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Infectious diseases are a global threat, and when they spread in the general population, the consequences can be devastating. In order to stop widespread epidemics, health organizations need a way to quickly detect infectious organisms or pathogens. One such method is the rapid antigen test (RAT), which detects an antibody response against a specific pathogen in a person’s bloodstream without having to culture the organism first. With this novel diagnostic tool, doctors could more easily fight a current outbreak or prepare for future ones by testing populations beforehand.
The RAT also has another benefit: Some emerging infectious diseases do not trigger an antibody response until weeks after exposure so blood tests would often give false negatives. The RAT can look for viral antigens directly rather than relying on an antibody response, so it can detect certain diseases earlier than other testing methods. The early detection of pathogens may save lives because medical personnel would know to take precautions to avoid catching the virus/organism while waiting for confirmation through traditional diagnostic tests.
The RAT is also highly accurate compared to other testing methods. The test’s procedure only takes seven hours, but seven hour blood draws are not practical in large-scale screenings or emergencies where rapid results are needed. It is possible to use dried blood spots (DBS), which are samples of a person’s shed skin cells that have their blood removed. These DBS samples need time to be mailed and processed before the results come back, but they still produce more accurate results than traditional antibody tests.
The RAT is a valuable tool for both diagnosing and preventing the spread of infectious diseases. It is fast, accurate, and can detect certain pathogens earlier than traditional antibody tests. The RAT has already been used to help fight outbreaks of Ebola and Zika and will continue to be an important part of global disease prevention efforts.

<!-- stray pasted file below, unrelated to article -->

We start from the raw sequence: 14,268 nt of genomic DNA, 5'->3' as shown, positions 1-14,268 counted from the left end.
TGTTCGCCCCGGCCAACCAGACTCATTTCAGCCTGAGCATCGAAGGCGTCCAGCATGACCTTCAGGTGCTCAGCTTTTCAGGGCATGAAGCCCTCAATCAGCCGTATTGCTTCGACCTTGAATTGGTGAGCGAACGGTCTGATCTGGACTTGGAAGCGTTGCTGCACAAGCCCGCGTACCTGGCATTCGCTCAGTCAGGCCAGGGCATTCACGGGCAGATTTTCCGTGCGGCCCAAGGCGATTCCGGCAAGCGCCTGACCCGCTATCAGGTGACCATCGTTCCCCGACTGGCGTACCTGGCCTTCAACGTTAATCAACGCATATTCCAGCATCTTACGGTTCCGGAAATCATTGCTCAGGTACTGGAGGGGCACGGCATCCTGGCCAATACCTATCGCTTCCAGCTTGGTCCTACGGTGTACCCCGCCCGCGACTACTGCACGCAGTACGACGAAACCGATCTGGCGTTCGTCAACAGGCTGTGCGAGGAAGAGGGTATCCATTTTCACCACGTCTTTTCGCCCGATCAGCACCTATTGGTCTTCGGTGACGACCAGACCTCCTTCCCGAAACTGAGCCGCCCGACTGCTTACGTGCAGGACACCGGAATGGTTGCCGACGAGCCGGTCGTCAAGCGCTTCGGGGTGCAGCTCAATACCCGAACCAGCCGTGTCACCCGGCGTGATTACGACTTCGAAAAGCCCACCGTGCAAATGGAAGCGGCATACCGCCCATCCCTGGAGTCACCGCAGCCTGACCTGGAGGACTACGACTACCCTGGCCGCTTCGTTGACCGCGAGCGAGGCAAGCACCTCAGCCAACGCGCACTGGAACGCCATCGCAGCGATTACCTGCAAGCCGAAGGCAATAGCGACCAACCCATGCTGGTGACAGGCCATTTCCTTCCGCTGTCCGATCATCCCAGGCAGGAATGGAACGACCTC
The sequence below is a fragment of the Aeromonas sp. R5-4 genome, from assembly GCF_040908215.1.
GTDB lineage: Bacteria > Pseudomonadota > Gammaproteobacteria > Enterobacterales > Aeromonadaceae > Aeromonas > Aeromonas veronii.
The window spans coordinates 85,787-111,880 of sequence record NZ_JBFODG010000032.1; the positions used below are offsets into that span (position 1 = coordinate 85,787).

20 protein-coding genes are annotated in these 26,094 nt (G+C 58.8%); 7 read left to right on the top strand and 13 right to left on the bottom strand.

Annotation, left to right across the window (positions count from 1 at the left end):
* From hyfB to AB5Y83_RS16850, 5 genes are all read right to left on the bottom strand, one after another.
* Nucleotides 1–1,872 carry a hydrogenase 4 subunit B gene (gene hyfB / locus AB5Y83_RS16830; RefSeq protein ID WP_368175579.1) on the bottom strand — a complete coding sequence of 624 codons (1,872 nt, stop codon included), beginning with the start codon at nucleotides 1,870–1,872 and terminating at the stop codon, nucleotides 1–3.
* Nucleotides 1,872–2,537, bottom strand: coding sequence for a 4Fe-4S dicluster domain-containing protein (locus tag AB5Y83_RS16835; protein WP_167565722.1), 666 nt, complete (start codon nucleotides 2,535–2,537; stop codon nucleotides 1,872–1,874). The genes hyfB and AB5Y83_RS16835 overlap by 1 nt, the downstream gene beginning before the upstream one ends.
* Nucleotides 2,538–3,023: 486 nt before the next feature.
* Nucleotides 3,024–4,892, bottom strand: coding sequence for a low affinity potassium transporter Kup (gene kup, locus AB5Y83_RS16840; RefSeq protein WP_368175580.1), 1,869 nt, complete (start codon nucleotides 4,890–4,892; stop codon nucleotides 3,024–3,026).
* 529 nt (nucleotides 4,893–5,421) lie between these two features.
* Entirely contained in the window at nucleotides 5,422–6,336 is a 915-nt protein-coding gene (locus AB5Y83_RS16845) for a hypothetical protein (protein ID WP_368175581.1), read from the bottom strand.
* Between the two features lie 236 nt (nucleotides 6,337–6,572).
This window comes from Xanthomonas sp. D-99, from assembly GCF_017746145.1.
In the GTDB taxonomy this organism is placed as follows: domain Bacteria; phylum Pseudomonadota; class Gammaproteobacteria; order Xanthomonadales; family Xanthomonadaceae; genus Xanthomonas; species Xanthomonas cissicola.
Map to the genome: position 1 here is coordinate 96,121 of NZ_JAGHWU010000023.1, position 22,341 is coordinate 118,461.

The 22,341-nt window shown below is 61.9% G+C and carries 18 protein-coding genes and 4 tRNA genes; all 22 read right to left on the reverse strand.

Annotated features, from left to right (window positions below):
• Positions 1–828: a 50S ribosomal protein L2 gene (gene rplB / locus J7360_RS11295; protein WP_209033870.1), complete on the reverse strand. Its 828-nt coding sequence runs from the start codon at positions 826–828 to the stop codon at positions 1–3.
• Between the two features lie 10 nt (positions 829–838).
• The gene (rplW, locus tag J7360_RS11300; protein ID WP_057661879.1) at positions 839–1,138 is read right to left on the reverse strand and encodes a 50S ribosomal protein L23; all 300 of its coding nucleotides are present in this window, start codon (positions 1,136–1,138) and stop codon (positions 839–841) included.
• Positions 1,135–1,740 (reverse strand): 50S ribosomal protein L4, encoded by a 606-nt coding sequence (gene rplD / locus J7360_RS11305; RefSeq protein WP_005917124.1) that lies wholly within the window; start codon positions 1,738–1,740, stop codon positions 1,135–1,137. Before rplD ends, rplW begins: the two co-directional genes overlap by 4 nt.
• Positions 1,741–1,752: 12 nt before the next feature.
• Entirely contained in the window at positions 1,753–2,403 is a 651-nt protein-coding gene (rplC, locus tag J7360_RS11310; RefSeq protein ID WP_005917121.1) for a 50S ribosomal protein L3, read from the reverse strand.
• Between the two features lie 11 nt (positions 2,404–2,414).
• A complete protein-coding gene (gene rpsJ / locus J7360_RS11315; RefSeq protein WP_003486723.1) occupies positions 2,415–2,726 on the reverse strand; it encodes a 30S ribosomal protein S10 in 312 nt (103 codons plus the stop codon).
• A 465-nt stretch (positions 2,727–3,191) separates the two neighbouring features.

How it is used in practices (hospitals, emergency preparedness, etc.)
What its benefits are over other methods of testing for infections
The RAT works by detecting viral antigens in a patient’s bloodstream. Antigens are molecules on the surface of one cell that act like identifying markers for cells of the same type or species. So when an antigen is found throughout the body, doctors can be alerted to an infection. Antibodies direct our immune system to attack pathogens by binding themselves to antigens on the pathogen’s surface and marking them for destruction. When doctors test for this type of marker in patients’ blood, they are looking for antibodies to aid in fighting off the disease through an immune response. The RAT works differently because it looks for viral proteins directly rather than scanning for antibodies, so it can detect certain diseases earlier than other testing methods.
The RAT can detect certain diseases earlier than other methods (including antibody-based tests) thanks to its ability to look directly for viral antigens. Antibody-based tests typically take longer because they require an immune response, whereas the RAT can be used before symptoms fully manifest and cost-effectively test large numbers of people at once. The RAT’s seven hour procedure is also shorter than the days or even weeks required by traditional antibody tests. It is possible to use dried blood spots which are samples of a person’s shed skin cells that have their blood removed, but these DBS samples need time to be mailed and processed before results come back. This results in more accurate testing, but it does not produce as quick of results as the RAT.
The RAT has already been used to help fight outbreaks of Ebola and Zika and will continue to be an important part of global disease prevention efforts.
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